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3 Creative Problem Solving Strategies You Should Steal from the MoMa

Earlier this week I went to a preview of the MoMA NYC exhibit Robert Rauschenberg: Among Friends.

This extensive retrospective of the artist’s work–the first in the twenty-first century–is a celebration of his collaborations with other artists, dancers, and musicians. The exhibit, which opens Saturday, May 20th, 2017, presents 250 works from six decades of his career, and got my branding brain and marketing mind all aflutter with inspiration. Here are three simple marketing ideas worth mentioning:

1. Put a new twist on old technology

The creative approach: Upon arriving I was given the pro forma option of using a self-directed audio tour for the exhibit. But instead of the clunky CD player of the past, I was presented with the new MoMA Audio+ mobile guide, a sleek iPod device (replete with touch screen controls) that fit lightly into the palm of my hand.

3 Creative Problem Solving Strategies You Should Steal from the MoMa IMG 0267 41646

The most unique thing about the player was that it went beyond the functional “press one to play the patter about the art piece” feature and instead created an interactive experience from the start with such features as emailing yourself links which recap your visit for the day and copies of audio descriptions for selected pieces in the exhibit.

The branding and marketing takeaway: Offering these features allows the museum to instantly capture not only your contact information–but scads of information about your preferences and tastes. In fact, they immediately send you an email thanking you for visiting.

Ask yourself: In what creative ways could we use our existing technology to enhance and expand the brand beyond the initial customer experience?

2. Create a new name and solve the problem

The creative approach: In 1953 Rauschenberg created a series of paintings known as the Red Paintings. The pieces incorporated elements of paper bags, fabric, metal, wood, mirrors, lights, and more. The artist noticed that rather than looking at the piece, viewers would stand in front of the work and argue about whether it was a painting or a sculpture. To solve the situation, Rauschenberg began calling the work Combines. “The next time someone asked me,” said Rauschenberg, “I said ‘Combine.’ After that no one asked.”

The branding and marketing takeaway: What you call things matters. I often work with companies who have struggled to come up with a name (for a company, team, product, etc.) that is both catchy and evokes meaning. While naming can be a complex process, sometimes a literal take on the topic (as with Rauschenberg’s Red series) does the trick.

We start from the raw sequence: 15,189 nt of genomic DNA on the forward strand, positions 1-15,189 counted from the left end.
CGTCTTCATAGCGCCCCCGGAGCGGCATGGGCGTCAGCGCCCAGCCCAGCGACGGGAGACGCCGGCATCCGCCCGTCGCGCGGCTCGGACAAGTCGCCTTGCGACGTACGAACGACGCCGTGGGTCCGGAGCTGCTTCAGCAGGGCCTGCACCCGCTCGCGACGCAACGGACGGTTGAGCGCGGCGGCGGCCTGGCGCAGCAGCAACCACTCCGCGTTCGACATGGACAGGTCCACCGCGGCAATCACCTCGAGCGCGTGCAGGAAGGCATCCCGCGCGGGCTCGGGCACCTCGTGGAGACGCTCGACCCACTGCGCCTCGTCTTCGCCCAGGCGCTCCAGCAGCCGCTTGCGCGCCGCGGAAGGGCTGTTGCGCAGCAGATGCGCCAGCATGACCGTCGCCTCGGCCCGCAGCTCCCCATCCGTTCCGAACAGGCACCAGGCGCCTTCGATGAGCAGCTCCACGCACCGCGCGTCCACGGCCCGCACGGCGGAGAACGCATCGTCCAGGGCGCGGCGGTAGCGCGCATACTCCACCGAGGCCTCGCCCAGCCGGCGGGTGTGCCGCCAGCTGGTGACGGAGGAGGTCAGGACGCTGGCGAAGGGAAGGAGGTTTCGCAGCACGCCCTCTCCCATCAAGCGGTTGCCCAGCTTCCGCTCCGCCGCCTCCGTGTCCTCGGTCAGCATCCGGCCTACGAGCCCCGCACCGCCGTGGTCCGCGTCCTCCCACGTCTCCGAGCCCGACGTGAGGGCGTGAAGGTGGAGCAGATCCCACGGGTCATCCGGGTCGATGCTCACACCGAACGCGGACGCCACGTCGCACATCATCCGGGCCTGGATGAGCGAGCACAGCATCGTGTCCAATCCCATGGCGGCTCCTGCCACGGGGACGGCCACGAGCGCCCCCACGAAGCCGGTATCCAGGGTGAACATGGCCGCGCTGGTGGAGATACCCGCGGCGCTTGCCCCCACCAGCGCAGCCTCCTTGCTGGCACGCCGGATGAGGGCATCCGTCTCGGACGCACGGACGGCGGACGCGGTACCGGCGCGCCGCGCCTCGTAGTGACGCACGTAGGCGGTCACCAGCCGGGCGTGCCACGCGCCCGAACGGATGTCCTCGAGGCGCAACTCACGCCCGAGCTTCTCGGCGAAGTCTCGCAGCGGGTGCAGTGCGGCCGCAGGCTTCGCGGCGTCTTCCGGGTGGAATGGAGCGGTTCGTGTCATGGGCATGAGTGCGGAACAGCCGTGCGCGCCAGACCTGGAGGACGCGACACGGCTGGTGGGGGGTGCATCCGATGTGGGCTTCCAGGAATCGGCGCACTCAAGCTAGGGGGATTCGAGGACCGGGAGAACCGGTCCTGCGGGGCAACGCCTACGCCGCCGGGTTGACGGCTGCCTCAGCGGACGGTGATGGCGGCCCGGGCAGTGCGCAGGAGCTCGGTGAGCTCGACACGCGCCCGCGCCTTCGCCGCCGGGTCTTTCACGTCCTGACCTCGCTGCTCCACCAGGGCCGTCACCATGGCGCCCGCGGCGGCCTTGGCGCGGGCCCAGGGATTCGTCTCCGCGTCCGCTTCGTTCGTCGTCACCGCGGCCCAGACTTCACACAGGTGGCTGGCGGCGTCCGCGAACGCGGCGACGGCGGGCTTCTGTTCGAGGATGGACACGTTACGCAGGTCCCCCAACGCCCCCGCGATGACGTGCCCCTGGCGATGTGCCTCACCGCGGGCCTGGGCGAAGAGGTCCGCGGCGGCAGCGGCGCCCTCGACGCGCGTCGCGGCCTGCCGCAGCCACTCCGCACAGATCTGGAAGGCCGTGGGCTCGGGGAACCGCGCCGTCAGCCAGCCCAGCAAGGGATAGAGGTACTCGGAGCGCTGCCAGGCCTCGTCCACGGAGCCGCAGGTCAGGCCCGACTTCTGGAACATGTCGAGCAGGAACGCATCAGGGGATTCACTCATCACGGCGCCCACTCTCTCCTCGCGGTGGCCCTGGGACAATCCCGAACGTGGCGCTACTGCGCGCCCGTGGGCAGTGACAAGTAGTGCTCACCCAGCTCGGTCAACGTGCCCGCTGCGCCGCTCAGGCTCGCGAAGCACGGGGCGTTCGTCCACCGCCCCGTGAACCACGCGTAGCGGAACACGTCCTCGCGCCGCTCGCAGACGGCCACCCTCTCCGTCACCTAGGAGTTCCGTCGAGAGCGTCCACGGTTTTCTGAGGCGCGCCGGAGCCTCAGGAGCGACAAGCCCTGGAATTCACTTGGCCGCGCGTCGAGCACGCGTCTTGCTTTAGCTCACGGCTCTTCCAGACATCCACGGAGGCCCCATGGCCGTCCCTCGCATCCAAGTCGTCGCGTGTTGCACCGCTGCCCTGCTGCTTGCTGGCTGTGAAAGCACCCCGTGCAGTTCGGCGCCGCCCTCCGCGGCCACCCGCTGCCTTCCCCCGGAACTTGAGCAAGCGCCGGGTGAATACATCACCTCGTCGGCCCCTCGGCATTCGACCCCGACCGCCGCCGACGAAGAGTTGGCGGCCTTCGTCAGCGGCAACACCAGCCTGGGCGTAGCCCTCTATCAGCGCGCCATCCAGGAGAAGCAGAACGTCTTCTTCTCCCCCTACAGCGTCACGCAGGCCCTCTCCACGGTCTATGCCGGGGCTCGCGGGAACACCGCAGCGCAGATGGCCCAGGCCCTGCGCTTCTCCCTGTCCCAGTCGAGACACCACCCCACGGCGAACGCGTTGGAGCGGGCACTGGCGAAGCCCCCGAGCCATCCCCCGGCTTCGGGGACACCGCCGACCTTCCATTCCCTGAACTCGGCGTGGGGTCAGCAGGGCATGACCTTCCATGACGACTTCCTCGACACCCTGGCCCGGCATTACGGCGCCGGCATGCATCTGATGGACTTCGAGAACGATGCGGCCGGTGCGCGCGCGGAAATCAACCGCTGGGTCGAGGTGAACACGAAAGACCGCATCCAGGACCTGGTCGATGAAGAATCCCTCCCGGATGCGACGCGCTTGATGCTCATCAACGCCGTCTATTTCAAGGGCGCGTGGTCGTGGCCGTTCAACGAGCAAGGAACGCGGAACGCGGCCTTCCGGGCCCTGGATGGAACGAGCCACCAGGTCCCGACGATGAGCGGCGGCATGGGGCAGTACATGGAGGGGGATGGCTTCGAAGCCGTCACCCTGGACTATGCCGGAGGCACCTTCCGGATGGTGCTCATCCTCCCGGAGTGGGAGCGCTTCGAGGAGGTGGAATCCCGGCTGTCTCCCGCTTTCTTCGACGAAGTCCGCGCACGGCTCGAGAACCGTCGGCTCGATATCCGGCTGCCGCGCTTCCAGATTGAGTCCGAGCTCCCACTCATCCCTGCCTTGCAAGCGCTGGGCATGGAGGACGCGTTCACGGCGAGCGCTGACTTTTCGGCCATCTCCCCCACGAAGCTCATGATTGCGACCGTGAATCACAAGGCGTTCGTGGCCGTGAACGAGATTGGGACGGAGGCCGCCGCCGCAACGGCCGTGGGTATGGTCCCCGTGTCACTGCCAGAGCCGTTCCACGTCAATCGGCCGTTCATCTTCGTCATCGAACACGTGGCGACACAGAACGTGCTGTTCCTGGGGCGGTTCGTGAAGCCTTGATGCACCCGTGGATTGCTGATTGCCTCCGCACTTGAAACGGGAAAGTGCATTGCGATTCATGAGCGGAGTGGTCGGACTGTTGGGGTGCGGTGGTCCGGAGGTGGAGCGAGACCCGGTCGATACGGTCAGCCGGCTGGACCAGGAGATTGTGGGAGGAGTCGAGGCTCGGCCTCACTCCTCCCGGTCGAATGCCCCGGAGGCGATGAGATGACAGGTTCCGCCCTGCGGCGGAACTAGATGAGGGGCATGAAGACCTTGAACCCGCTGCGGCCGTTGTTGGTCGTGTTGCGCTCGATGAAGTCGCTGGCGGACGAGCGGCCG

Ask yourself: Is there something we need to rename that would make it easier to understand and more relatable?

3. Don’t get stuck in the old, instead let collaboration create something new

The creative approach: One of the most unusual collaborations in the MoMA exhibit is Minutiae –a collaboration between the artist and Merce Cunningham, an icon of American modern dance. Cunningham requested that Rauschenberg create a work to go with a performance he had choreographed–but didn’t want the piece to function only as a backdrop but rather be integrated into something the dancers could use. The result was Rauschenberg’s first free-standing “Combine,” an artwork that stood on the floor–rather than being hung–and that the dancers could move in and out of.

The branding and marketing takeaway: It’s easy to get into the habit of doing things the way they have always been done. Testing out creative collaborations–especially with those who have a different background, perspective, or talent than ours–can lead to out-of-the-box ideas, solutions, and creations. Rauschenberg himself was keenly aware of this dynamic.

Rauschenberg is perhaps most famous for his iconic silkscreens featuring a series of 150 images in various combinations for which he won the grand prize at the Venice Biennale in 1964. His response to this honor was to call a friend and request that he destroy the screens so he would not be tempted to repeat himself.

Ask yourself: Is there an unexpected partner we could collaborate with on a project, product, or process who could bring fresh ideas and a new way of looking at how we usually do things?

Art can be a powerful force of creative inspiration. According to art historian Jonathan Fineberg, author of Modern Art at the Border of Mind and Brain.

In a 2015 interview with NPR, Fineberg said that seeing “is inherently a very creative act, and you’re constantly revising what you think you see… Less than 20 percent of what we see actually comes from the eye,” he said. “Most of it comes from processing in the brain and the visual cortex, and that comes from memories, reason, emotion, and all kinds of other things.” His conclusion? Looking at visual images can supercharge your brain’s creativity.

So the next time you feel like you need a little mojo to get your creative juices flowing, take a break and peruse the works at your local museum. You just might find that there’s a little bit of Robert Rauschenberg inside of you, waiting to get out.

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